A new study shows that researchers examined that they provided the first glimpse of the molecular mechanism by which long-term memories are encoded in a region of the hippocampus called CA3. They found a protein called Npas4, previously identified as a master controller of gene expression triggered by neuronal activity. This study is published in Neuron.
This protein controls the strength of connections between neurons in the CA3 and those in another part of the hippocampus called the dentate gyrus. Without Npas4, long-term memories cannot form. "Our study identifies an experience-dependent synaptic mechanism for memory encoding in CA3, and provides the first evidence for a molecular pathway that selectively controls it," says Yingxi Lin.
Neurons in the CA3 region play a critical role in the formation of contextual memories, which are memories that link an event with the location where it took place, or with other contextual information such as timing or emotions.
These neurons receive synaptic inputs from three different pathways, and scientists have hypothesized that one of these inputs, from the dentate gyrus, is critical for encoding new contextual memories. However, the mechanism of how this information is encoded was not known.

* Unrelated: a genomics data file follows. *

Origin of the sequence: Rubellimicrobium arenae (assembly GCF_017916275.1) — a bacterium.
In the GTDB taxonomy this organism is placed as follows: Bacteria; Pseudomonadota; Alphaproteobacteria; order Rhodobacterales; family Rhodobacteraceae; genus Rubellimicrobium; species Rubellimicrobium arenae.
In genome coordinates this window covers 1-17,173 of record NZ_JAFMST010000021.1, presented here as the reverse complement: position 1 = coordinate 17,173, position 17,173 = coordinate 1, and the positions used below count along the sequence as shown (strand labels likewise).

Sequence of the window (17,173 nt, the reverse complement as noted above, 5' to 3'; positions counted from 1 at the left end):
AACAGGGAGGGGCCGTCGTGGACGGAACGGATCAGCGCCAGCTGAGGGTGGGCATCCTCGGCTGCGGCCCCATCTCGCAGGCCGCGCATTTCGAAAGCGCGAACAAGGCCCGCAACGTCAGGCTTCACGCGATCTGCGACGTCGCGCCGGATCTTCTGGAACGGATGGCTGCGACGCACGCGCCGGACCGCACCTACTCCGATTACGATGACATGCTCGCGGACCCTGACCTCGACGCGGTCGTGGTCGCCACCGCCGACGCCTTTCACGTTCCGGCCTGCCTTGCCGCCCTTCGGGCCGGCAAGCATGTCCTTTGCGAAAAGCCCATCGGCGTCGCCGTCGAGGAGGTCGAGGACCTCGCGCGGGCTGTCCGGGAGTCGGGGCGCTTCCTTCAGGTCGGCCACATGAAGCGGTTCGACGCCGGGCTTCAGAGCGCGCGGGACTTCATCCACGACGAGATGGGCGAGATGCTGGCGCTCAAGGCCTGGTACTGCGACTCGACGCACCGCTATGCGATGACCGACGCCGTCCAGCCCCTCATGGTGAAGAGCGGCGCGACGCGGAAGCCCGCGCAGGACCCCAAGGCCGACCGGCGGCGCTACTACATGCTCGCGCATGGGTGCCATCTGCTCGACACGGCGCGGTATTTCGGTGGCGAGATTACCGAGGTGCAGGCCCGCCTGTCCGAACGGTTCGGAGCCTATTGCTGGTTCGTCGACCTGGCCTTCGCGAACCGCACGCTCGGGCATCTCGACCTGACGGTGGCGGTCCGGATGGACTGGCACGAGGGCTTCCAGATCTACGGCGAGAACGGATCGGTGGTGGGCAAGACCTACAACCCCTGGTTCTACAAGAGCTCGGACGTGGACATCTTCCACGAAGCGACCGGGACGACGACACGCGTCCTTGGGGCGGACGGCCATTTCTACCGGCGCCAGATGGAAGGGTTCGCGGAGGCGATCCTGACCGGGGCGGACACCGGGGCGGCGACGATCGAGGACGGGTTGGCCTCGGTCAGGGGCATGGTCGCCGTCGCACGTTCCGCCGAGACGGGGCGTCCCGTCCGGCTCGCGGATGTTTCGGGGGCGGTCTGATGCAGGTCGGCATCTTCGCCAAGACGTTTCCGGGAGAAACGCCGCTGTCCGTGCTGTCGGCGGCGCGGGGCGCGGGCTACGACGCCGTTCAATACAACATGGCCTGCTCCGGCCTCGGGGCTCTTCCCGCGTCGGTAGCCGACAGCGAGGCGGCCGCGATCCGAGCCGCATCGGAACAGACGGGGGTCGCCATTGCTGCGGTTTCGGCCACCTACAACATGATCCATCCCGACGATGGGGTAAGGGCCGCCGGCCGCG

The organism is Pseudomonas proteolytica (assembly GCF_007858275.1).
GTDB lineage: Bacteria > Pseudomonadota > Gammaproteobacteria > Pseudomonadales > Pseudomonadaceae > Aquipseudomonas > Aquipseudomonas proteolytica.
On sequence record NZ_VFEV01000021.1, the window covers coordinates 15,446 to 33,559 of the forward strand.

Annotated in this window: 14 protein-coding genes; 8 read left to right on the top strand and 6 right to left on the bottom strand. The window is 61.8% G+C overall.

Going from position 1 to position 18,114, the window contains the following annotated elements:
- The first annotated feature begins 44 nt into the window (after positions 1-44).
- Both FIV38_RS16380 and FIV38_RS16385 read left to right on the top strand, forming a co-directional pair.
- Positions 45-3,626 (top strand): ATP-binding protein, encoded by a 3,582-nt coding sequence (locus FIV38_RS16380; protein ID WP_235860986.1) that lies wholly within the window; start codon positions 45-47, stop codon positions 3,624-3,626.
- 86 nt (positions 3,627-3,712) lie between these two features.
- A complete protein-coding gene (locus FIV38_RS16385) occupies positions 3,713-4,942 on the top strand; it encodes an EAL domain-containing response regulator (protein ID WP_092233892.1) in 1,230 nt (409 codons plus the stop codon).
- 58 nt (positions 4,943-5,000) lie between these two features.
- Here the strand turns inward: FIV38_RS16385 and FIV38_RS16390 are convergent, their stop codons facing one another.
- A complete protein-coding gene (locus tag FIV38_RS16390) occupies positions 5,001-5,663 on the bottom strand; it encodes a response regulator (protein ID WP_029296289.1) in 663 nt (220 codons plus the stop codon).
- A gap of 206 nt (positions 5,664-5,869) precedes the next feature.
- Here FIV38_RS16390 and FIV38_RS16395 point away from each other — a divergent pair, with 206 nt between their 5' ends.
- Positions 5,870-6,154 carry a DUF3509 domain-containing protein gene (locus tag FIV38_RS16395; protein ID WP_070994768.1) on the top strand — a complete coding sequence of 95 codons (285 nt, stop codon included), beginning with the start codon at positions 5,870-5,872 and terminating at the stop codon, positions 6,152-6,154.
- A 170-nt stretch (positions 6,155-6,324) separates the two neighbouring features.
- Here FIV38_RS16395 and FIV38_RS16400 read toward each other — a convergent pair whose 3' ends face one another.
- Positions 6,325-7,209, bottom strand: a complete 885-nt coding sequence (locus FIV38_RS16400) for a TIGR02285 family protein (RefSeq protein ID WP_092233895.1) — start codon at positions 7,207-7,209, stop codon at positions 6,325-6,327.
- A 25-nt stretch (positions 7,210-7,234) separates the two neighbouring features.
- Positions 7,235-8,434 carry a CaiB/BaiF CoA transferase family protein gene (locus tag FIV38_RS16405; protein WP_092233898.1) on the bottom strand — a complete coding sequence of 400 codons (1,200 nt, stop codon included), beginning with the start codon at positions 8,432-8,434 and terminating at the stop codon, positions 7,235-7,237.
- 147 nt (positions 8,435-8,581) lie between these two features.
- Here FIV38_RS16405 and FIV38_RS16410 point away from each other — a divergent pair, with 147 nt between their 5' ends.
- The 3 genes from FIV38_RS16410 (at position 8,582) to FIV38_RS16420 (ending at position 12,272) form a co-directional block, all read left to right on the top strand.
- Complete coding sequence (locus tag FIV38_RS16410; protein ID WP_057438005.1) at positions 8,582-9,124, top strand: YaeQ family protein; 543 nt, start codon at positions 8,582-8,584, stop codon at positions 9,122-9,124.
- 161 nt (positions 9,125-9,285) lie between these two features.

When the researchers knocked out the Npas4 gene, they found that mice could not remember the fearful event. They also found the same effect when they knocked out the gene just in the CA3 region of the hippocampus. Knocking it out in other parts of the hippocampus, however, had no effect on memory.
In the new study, the researchers explored in further detail how Npas4 exerts its effects. Lin's lab had previously developed a method that makes it possible to fluorescently label CA3 neurons that are activated during this fear conditioning. Using the same fear conditioning process, the researchers showed that during learning, certain synaptic inputs to CA3 neurons are strengthened, but not others.
Further experiments revealed that this strengthening is required specifically for memory encoding, not for retrieving memories already formed. The researchers also found that Npas4 loss did not affect synaptic inputs that CA3 neurons receive from other sources.
The researchers also identified one of the genes that Npas4 controls to exert this effect on synapse strength. This gene, known as plk2, is involved in shrinking postsynaptic structures. Npas4 turns on plk2, thereby reducing synapse size and strength. This suggests that Npas4 itself does not strengthen synapses, but maintains synapses in a state that allows them to be strengthened when necessary. Without Npas4, synapses become too strong and therefore cannot be induced to encode memories by further strengthening them.
In future study, author hopes to work on the circuit connecting the dentate gyrus to CA3 interacts with other pathways required for memory retrieval. Somehow there's some crosstalk between different pathways so that once the information is stored, it can be retrieved by the other inputs.